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The problem:

Yesterday i started to experience stable shut downs when playing Far Cry 5, which lead me to checking everything power related and thus discovering some sort of damage marks on both the power cable and the power extension cord that comes with the case. I also checked another power cable that i've used with this PC in the past and it also has the same marks on it, which i'm guessing means that this issue has been happening for quite a while now.

IEC plug

IEC socket

Shut downs happen only when playing Far Cry 5 (i imagine other, similarly taxing games may cause this as well, however playing other games like RDR2 in the past have not caused such issues).

I don't think it's to do with overheating, as all the temps are well within limits. Max 78 degrees on the CPU and 75-ish on the GPU.

The PC works and has worked fine under any under load (video rendering, 3D rendering, encoding).

As the first step in diagnosing i decided to bypass the extension cable and connect it straight to the PSU and it seemingly did solve the issue, but i need to run the game some more to be 100% sure.

My question are:

  1. What could have caused this?

  2. How can i prevent it?

  3. What may be the root source of the problem? Can it be the case's cable extension?

  4. How can i rule out the possibility that it's the PSU itself that's the problem? I've had some power related issues with this PC in the past (HDD shutting off) and it kinda seems like these two issues may be related. My model of PSU had a bad batch couple years back and even though my unit is not of that batch i still see people describing very similar issues to mine when using the same PSU.

I know that this is a long and possibly stupid shot, but this case is a demo unit, which means that it spent quite a but of time on a shelf somewhere and i don't know how well it was stored. Could this have lead to some oxidation or some such (i'm not very educated on this) that could have led to this? I'm asking cause i still have the warranty and would love to just replace it if there's even a slight chance that the case itself is the issue.

Setup:

Case: A4-H2O
Mobo: Gigabyte B550I AORUS PRO AX
CPU: Ryzen 7 5700x
GPU: EVGA RTX 3060
PSU: Corsair SF750 Platinum
Storage: Crucial MX500 250Gb
Storage: Samsung 970 PRO 512Gb

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1 Answer 1

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The damage is caused by arcing - sparks jumping across from the plug to the socket because of poor connectivity.*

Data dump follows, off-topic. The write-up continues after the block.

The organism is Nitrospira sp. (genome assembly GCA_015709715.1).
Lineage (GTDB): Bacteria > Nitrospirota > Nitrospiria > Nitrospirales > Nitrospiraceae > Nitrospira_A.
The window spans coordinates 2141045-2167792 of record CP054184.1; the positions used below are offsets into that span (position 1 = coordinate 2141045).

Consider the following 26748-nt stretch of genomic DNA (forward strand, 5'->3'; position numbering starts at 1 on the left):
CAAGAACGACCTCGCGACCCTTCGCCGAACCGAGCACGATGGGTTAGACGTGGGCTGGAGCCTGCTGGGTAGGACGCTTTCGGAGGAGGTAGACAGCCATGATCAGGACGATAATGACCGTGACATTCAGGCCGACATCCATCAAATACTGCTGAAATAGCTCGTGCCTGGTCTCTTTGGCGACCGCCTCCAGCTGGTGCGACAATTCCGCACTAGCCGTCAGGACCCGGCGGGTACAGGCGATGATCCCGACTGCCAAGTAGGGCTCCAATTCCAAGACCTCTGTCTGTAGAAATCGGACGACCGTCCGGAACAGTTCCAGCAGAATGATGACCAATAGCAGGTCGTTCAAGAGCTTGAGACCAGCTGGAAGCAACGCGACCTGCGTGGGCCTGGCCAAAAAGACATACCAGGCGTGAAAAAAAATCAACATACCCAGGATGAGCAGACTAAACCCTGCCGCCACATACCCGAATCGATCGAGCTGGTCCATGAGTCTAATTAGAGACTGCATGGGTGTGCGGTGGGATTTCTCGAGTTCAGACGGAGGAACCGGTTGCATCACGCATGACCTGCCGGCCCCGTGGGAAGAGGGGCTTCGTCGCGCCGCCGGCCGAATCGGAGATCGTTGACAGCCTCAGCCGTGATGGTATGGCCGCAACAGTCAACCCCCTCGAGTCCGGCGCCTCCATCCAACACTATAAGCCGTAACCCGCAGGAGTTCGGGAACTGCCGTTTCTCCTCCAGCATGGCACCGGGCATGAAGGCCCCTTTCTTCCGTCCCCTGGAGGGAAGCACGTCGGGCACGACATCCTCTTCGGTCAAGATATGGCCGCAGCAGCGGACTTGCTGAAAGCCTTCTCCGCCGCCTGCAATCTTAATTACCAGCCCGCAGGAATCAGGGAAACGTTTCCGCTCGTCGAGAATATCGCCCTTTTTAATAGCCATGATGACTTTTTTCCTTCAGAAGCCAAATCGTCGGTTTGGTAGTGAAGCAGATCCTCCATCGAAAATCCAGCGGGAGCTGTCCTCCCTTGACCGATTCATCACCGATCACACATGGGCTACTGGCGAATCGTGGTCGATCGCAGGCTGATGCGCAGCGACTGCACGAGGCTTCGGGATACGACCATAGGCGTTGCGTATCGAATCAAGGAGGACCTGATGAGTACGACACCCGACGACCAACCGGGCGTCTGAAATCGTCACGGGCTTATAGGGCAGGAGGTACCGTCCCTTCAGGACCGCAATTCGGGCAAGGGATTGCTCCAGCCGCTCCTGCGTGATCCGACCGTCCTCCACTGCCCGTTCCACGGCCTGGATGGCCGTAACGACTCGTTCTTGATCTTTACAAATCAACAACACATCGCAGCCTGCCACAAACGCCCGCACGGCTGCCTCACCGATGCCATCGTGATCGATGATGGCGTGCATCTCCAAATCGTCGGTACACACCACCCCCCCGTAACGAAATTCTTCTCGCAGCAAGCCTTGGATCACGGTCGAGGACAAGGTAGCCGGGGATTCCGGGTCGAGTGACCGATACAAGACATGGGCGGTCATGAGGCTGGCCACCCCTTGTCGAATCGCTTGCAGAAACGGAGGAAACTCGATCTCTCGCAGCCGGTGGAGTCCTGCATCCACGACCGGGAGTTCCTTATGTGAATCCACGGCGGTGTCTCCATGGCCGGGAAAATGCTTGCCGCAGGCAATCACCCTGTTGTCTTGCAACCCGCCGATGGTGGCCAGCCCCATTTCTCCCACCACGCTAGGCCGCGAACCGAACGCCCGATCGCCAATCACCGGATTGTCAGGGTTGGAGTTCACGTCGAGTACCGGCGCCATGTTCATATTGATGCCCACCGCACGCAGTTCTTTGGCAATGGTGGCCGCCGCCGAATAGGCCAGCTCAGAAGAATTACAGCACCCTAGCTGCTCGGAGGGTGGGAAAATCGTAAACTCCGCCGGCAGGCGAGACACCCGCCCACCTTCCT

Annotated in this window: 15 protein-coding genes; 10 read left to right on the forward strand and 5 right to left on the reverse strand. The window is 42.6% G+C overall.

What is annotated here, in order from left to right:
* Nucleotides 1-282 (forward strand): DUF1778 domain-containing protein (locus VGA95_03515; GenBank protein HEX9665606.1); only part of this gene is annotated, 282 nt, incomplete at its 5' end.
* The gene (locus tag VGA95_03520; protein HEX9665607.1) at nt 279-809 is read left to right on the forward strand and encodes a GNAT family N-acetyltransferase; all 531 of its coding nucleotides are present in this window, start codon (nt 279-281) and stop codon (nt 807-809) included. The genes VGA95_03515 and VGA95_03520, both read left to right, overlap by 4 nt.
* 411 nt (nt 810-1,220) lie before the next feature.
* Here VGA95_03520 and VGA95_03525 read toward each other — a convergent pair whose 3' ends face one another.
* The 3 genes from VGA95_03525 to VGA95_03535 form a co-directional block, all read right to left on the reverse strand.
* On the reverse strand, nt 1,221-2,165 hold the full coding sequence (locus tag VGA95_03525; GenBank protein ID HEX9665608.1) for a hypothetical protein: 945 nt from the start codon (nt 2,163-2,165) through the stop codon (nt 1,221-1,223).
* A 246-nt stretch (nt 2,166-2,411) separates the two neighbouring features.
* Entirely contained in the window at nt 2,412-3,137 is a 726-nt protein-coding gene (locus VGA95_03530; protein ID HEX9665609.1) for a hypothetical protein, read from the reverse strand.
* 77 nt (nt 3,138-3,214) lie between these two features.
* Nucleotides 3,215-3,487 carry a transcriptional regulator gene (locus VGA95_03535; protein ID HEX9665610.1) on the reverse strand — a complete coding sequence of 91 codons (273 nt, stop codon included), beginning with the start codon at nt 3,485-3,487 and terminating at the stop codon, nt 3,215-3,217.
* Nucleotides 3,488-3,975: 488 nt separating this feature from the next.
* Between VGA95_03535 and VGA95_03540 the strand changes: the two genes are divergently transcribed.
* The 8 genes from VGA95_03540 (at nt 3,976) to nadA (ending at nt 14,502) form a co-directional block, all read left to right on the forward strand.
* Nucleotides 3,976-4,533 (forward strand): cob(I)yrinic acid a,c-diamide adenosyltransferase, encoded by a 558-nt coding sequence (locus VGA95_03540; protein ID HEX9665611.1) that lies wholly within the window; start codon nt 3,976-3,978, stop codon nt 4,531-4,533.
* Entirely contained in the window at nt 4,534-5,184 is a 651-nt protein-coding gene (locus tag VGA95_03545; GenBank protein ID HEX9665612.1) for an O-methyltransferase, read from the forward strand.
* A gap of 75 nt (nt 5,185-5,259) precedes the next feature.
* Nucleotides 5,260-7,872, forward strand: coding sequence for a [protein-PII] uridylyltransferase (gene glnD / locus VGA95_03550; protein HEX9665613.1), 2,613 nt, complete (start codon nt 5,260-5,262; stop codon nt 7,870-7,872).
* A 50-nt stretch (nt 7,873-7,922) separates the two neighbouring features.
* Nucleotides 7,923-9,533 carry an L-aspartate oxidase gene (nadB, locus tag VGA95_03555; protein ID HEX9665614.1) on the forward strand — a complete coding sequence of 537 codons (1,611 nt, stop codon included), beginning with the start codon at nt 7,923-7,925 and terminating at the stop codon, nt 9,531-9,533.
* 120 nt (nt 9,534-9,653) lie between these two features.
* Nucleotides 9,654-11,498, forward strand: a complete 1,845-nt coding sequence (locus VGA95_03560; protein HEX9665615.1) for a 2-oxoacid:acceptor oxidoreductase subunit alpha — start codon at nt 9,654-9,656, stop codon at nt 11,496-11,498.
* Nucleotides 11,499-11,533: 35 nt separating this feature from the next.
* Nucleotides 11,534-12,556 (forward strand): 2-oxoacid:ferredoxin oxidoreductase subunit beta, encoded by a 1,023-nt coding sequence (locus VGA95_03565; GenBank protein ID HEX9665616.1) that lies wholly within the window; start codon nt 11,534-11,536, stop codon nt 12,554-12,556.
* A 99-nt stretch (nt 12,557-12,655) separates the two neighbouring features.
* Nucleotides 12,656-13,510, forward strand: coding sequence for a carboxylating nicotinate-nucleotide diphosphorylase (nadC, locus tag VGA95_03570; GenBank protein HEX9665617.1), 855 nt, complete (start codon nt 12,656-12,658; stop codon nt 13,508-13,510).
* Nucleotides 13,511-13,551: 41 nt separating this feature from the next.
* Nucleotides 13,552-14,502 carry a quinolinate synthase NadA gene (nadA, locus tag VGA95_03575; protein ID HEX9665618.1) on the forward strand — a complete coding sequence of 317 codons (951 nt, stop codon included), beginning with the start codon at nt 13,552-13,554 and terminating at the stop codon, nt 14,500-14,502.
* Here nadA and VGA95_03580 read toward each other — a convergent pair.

The plug is badly out of alignment & needs replacing.
The socket pins are melted - and also needs replacing.

It's no good just buying a new IEC cable [kettle plug] because the damage to the socket pins will not allow a clean connection.

The socket is a simple job, but I would advise you take it to a professional to make sure it's done properly. Plug and socket are probably under $£€ 10 for the pair - but ensuring the new components make good connection is best done by a pro. There's also the potential that the existing plug & socket are just sub-standard ultra-economy parts. A repair shop could ensure they are replaced with certified components.

*This is going to cause two issues - the power itself will be slightly intermittent, plus the sparking will cause RFI [Radio Frequency Interference] which will upset delicate electronic components.

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  • 5
    Rather than replace the socket, most PC repair shops in the US are just going to replace the PSU, and likely with their "standard" in-store one, unless the customer asks for something more. Replacing a socket on a PSU isn't something an "average user" could do, or even most DIYers. The capacitors in the PSU make working on the electronics very dangerous, unless you know exactly what you are doing. There's a very good reason why it's taped shut with a "no user serviceable parts inside" sticker on the side, and that goes beyond just warranty reasons. Commented Jun 16, 2023 at 18:45
  • @computercarguy - I get your point, but it's a bit 'here be dragons'. It's not like taking the back off a CRT. Take it to a repair shop & ask for a new IEC socket… you get a new IEC socket. I already said don't DIY it. The OP's question wording says DIY is not the answer.
    – Tetsujin
    Commented Jun 16, 2023 at 18:53
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    The OP would have to find an electronics repair store, not a computer repair store, to get that socket replaced, and those are pretty rare, in the US at least. Even then, most electronics repair places are only going to replace whole circuit boards, rather than component level replacements. It would take longer and more work to find that than to replace the whole PSU, even if it does save $160. Commented Jun 16, 2023 at 19:01
  • It sounds like OP has a small form factor case with an internal extension cable that runs from the socket on the exterior of the case to the socket on the PSU. Depending which of those sockets is shown in the photo it could be a very simple job to replace the case socket and the internal extension cable (though they may have to order a specific replacement part from the case manufacturer to get one that fits perfectly). Commented Jun 17, 2023 at 2:51
  • @MilesBudnek You are correct, the damage has only been done to the extension cable. The PSU itself is fine and has no marks.
    – Gorchitsa
    Commented Jun 18, 2023 at 8:22

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